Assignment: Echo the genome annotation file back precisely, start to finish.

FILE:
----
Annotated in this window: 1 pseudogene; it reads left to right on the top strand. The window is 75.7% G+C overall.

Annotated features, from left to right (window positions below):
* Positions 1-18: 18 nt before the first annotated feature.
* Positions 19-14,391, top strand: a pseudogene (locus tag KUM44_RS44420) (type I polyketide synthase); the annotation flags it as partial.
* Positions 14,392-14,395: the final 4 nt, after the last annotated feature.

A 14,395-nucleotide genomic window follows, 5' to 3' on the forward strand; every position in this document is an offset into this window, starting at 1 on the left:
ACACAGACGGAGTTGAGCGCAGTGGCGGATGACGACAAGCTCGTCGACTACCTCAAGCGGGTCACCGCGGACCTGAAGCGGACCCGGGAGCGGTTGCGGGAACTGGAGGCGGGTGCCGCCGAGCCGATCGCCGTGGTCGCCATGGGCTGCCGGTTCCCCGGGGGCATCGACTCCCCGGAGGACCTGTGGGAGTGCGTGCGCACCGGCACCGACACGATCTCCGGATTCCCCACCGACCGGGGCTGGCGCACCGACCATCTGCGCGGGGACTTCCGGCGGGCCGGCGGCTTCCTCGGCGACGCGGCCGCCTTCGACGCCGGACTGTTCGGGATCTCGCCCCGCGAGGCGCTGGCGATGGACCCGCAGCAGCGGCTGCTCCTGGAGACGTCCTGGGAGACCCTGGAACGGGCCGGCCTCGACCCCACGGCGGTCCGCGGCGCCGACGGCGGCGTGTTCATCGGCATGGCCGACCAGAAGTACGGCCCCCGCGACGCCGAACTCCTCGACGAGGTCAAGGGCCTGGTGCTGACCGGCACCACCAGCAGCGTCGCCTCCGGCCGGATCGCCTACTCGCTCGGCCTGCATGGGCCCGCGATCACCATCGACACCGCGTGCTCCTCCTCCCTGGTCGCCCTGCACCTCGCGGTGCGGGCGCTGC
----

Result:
Annotated in this window: 1 pseudogene; it reads left to right on the top strand. The window is 75.7% G+C overall.

Annotated features, from left to right (window positions below):
* Positions 1-18: 18 nt before the first annotated feature.
* Positions 19-14,391, top strand: a pseudogene (locus tag KUM44_RS44420) (type I polyketide synthase); the annotation flags it as partial.
* Positions 14,392-14,395: the final 4 nt, after the last annotated feature.

A 14,395-nucleotide genomic window follows, 5' to 3' on the forward strand; every position in this document is an offset into this window, starting at 1 on the left:
ACACAGACGGAGTTGAGCGCAGTGGCGGATGACGACAAGCTCGTCGACTACCTCAAGCGGGTCACCGCGGACCTGAAGCGGACCCGGGAGCGGTTGCGGGAACTGGAGGCGGGTGCCGCCGAGCCGATCGCCGTGGTCGCCATGGGCTGCCGGTTCCCCGGGGGCATCGACTCCCCGGAGGACCTGTGGGAGTGCGTGCGCACCGGCACCGACACGATCTCCGGATTCCCCACCGACCGGGGCTGGCGCACCGACCATCTGCGCGGGGACTTCCGGCGGGCCGGCGGCTTCCTCGGCGACGCGGCCGCCTTCGACGCCGGACTGTTCGGGATCTCGCCCCGCGAGGCGCTGGCGATGGACCCGCAGCAGCGGCTGCTCCTGGAGACGTCCTGGGAGACCCTGGAACGGGCCGGCCTCGACCCCACGGCGGTCCGCGGCGCCGACGGCGGCGTGTTCATCGGCATGGCCGACCAGAAGTACGGCCCCCGCGACGCCGAACTCCTCGACGAGGTCAAGGGCCTGGTGCTGACCGGCACCACCAGCAGCGTCGCCTCCGGCCGGATCGCCTACTCGCTCGGCCTGCATGGGCCCGCGATCACCATCGACACCGCGTGCTCCTCCTCCCTGGTCGCCCTGCACCTCGCGGTGCGGGCGCTGC